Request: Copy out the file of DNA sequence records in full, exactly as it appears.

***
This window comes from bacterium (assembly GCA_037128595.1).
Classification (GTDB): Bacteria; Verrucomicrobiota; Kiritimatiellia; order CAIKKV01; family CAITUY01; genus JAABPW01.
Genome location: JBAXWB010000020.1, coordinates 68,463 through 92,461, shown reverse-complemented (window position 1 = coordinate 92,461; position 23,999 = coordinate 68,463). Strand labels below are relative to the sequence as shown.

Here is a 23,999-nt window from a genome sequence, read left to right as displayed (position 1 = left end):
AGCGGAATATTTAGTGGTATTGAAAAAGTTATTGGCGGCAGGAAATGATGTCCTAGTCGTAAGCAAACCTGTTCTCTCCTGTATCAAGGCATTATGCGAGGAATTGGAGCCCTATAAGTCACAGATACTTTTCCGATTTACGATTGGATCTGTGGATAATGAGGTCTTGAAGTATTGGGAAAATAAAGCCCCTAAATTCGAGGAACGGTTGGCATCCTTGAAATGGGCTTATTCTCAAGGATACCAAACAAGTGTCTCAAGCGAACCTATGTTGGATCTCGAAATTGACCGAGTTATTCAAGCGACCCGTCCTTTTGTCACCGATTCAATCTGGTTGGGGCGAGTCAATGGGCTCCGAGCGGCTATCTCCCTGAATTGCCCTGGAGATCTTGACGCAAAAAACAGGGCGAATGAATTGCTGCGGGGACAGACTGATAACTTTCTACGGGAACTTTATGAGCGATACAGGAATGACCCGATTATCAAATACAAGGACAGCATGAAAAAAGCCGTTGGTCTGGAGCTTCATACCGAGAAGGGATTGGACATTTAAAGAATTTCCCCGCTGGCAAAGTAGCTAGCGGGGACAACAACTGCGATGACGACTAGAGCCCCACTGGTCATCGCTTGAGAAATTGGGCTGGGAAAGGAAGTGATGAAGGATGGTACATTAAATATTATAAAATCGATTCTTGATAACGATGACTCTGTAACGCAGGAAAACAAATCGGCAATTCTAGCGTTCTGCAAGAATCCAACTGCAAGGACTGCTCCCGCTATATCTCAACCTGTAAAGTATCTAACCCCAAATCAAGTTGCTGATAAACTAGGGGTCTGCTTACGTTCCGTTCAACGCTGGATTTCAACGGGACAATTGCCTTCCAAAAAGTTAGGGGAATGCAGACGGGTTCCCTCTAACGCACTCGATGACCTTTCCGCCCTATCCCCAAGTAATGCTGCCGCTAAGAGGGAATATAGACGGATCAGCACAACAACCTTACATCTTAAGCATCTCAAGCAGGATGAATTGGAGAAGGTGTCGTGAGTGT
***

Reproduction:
This window comes from bacterium (assembly GCA_037128595.1).
Classification (GTDB): Bacteria; Verrucomicrobiota; Kiritimatiellia; order CAIKKV01; family CAITUY01; genus JAABPW01.
Genome location: JBAXWB010000020.1, coordinates 68,463 through 92,461, shown reverse-complemented (window position 1 = coordinate 92,461; position 23,999 = coordinate 68,463). Strand labels below are relative to the sequence as shown.

Here is a 23,999-nt window from a genome sequence, read left to right as displayed (position 1 = left end):
AGCGGAATATTTAGTGGTATTGAAAAAGTTATTGGCGGCAGGAAATGATGTCCTAGTCGTAAGCAAACCTGTTCTCTCCTGTATCAAGGCATTATGCGAGGAATTGGAGCCCTATAAGTCACAGATACTTTTCCGATTTACGATTGGATCTGTGGATAATGAGGTCTTGAAGTATTGGGAAAATAAAGCCCCTAAATTCGAGGAACGGTTGGCATCCTTGAAATGGGCTTATTCTCAAGGATACCAAACAAGTGTCTCAAGCGAACCTATGTTGGATCTCGAAATTGACCGAGTTATTCAAGCGACCCGTCCTTTTGTCACCGATTCAATCTGGTTGGGGCGAGTCAATGGGCTCCGAGCGGCTATCTCCCTGAATTGCCCTGGAGATCTTGACGCAAAAAACAGGGCGAATGAATTGCTGCGGGGACAGACTGATAACTTTCTACGGGAACTTTATGAGCGATACAGGAATGACCCGATTATCAAATACAAGGACAGCATGAAAAAAGCCGTTGGTCTGGAGCTTCATACCGAGAAGGGATTGGACATTTAAAGAATTTCCCCGCTGGCAAAGTAGCTAGCGGGGACAACAACTGCGATGACGACTAGAGCCCCACTGGTCATCGCTTGAGAAATTGGGCTGGGAAAGGAAGTGATGAAGGATGGTACATTAAATATTATAAAATCGATTCTTGATAACGATGACTCTGTAACGCAGGAAAACAAATCGGCAATTCTAGCGTTCTGCAAGAATCCAACTGCAAGGACTGCTCCCGCTATATCTCAACCTGTAAAGTATCTAACCCCAAATCAAGTTGCTGATAAACTAGGGGTCTGCTTACGTTCCGTTCAACGCTGGATTTCAACGGGACAATTGCCTTCCAAAAAGTTAGGGGAATGCAGACGGGTTCCCTCTAACGCACTCGATGACCTTTCCGCCCTATCCCCAAGTAATGCTGCCGCTAAGAGGGAATATAGACGGATCAGCACAACAACCTTACATCTTAAGCATCTCAAGCAGGATGAATTGGAGAAGGTGTCGTGAGTGT